On Being Blog

Eliza Moore Friday, February 14, 2014 - 06:57

A musician serendipitously gets reacquainted with an old track while listening to physicist Brian Greene talk about our lack of free will.

Lily Percy Sunday, February 9, 2014 - 06:01

The daughter of an evangelical pastor finds comfort in the questions of an Orthodox rabbi — and his ability to change his mind on women's issues because of his relationship with his daughter.

Martin E. Marty Friday, February 7, 2014 - 07:19

Can something positive appear on a popular TV comedy show? An analysis of the "edgy Catholic Sunday School teacher and TV host as a catechist who can teach other catechists much."

Trent Gilliss Wednesday, February 5, 2014 - 11:01

Don't tweet. No problem. A compilation of our tweets of a wandering conversation with a maker on language, time, and life as a maker.

Kevin Douglas Grant Monday, February 3, 2014 - 06:30

Rather than leave her Orthodox tradition, Tova Hartman creates a community that acknowledges the "feminine side of prayer" and the difference of others.

Garrett Fugate Sunday, February 2, 2014 - 09:00

A former orthodox Christian and now queer-identifying Muslim graduate student reflects on the challenge of restoring wholeness in the broken landscape of orthodoxy and homosexuality.

Stephen Greene Friday, January 31, 2014 - 16:21

With folk-legend Pete Seeger's passing, a scholar reflects on the fragmented history of American music. He envisions a new path for unity: a beloved community of musical voices allied in song.

Trent Gilliss Wednesday, January 29, 2014 - 05:52

Our interview with physicist and author brought about this fun and wide-ranging set of time-shift tweets. He brings an infectious excitement to the conversation about the frontiers of modern physics and how vital science is to understanding the nature of life and reality.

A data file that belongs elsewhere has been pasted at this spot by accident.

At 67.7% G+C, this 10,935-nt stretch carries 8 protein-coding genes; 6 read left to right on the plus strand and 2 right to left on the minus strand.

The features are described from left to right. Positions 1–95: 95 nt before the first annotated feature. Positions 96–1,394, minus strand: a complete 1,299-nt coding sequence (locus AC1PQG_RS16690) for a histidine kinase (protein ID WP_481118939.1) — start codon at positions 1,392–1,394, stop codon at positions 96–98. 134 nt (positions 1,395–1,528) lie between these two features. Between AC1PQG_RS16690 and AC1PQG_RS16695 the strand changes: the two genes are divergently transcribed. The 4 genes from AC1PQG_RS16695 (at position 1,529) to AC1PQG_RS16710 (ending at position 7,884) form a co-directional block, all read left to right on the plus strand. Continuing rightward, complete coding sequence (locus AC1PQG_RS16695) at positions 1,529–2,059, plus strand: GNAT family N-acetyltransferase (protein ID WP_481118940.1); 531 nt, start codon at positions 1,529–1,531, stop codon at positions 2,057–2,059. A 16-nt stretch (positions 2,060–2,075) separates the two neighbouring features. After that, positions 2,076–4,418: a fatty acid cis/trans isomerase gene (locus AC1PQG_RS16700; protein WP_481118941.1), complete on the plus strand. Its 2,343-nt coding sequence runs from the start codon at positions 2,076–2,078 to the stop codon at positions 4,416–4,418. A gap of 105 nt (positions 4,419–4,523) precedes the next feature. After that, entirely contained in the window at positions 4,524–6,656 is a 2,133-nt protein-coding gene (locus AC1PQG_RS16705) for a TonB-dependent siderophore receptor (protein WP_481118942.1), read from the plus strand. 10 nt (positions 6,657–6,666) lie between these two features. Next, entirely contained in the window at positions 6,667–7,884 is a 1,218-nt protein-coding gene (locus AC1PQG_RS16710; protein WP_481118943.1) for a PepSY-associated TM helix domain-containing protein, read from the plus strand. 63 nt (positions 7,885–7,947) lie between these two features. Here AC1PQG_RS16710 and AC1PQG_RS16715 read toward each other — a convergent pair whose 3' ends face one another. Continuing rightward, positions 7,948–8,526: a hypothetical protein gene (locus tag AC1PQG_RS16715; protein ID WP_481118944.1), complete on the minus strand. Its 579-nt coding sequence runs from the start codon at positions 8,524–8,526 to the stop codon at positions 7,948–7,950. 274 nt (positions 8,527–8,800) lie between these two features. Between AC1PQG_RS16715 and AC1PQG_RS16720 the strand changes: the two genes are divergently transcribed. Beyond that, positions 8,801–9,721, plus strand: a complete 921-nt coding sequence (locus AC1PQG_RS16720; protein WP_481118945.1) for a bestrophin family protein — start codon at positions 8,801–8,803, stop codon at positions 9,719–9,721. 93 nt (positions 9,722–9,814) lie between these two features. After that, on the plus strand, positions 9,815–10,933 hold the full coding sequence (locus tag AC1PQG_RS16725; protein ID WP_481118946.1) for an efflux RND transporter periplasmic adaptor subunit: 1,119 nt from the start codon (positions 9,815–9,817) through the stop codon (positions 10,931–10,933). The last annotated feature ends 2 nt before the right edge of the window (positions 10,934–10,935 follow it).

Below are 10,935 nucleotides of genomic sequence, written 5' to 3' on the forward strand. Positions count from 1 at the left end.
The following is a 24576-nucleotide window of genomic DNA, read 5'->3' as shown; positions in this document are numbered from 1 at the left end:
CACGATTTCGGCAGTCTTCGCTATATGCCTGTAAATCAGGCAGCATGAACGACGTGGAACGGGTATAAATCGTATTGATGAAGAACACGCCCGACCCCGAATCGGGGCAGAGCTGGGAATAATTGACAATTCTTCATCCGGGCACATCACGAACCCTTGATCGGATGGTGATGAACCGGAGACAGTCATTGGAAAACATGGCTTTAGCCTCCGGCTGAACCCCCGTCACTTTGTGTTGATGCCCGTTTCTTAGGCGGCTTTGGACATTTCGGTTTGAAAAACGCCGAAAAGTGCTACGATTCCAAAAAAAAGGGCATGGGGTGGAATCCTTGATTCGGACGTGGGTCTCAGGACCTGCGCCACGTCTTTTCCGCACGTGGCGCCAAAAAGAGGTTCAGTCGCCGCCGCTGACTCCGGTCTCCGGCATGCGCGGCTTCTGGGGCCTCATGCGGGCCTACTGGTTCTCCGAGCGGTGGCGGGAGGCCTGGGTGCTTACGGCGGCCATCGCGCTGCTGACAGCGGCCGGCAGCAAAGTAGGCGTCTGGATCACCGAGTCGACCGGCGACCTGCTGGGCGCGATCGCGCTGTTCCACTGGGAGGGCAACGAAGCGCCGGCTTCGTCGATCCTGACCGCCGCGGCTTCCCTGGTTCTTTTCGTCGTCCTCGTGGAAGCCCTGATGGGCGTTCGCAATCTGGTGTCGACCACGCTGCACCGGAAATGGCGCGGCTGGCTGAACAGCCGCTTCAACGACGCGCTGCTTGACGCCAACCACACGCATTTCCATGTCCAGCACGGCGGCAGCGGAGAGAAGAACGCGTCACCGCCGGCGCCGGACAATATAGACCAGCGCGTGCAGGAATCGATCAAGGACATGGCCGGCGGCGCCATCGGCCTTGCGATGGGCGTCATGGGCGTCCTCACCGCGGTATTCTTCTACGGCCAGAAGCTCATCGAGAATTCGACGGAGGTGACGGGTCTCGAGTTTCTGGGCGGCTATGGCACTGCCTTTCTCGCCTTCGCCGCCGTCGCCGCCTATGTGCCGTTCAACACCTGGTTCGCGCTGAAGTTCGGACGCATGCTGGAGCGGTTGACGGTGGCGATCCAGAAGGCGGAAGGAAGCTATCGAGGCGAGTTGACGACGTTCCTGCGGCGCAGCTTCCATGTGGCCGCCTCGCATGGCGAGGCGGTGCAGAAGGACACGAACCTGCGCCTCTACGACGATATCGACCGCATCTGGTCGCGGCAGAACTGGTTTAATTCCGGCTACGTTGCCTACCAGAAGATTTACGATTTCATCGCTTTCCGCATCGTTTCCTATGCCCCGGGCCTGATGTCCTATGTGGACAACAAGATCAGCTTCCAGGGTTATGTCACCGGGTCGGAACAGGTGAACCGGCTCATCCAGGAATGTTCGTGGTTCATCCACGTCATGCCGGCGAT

Trent Gilliss Monday, January 27, 2014 - 02:46

Happiness. A word that gets bandied about quite a bit lately, and for good reason. An infographic that jogs a host of questions and insights.

Mariah Helgeson Friday, January 24, 2014 - 16:58

There's something magical about the way Ann Hamilton inhabits space. This video will transport you to an extraordinary world of ordinary life observed by a maker.

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Latest Interviews

July 10, 2014

One of the most extraordinary minds of American and global history, W.E.B. Du Bois penned the famous line that "the problem of the 20th century is the problem of the color line." He is a formative voice for many of the people who gave us the Civil Rights Movement. But his passionate, poetic words speak to all of us navigating the ever-unfolding, unfinished business of civil rights. We bring Du Bois' life and ideas into relief for the 21st century — featuring one of the last interviews the great Maya Angelou gave before her death.

July 3, 2014

For the Fourth of July, a refreshing reality check about the long road of American democracy. We remember forgotten but fascinating, useful history as we contemplate how we might help young democracies on their own tumultuous paths now.

June 26, 2014

We tend to frame our cultural conversation about science and religion as a debate — two either/or ways of describing reality. With mathematician Jim Bradley and philosopher Michael Ruse, we trace a quieter evolution of science and religion in interplay — not a matter of competing answers, but of complementary questions with room for humanity, nuance, and humor.

June 19, 2014

Who knew that we learn empathy, trust, irony, and problem solving through play — something the dictionary defines as "pleasurable and apparently purposeless activity." Dr. Stuart Brown suggests that the rough-and-tumble play of children actually prevents violent behavior, and that play can grow human talents and character across a lifetime. Play, as he studies it, is an indispensable part of being human.

June 12, 2014

The surprising psychology behind morality is at the heart of social psychologist Jonathan Haidt’s research. “When it comes to moral judgments," he says, "we think we are scientists discovering the truth, but actually we are lawyers arguing for positions we arrived at by other means.” He explains “liberal” and “conservative” not narrowly or necessarily as political affiliations, but as personality types — ways of moving through the world. His own self-described “conservative-hating, religion-hating, secular liberal instincts” have been challenged by his own studies.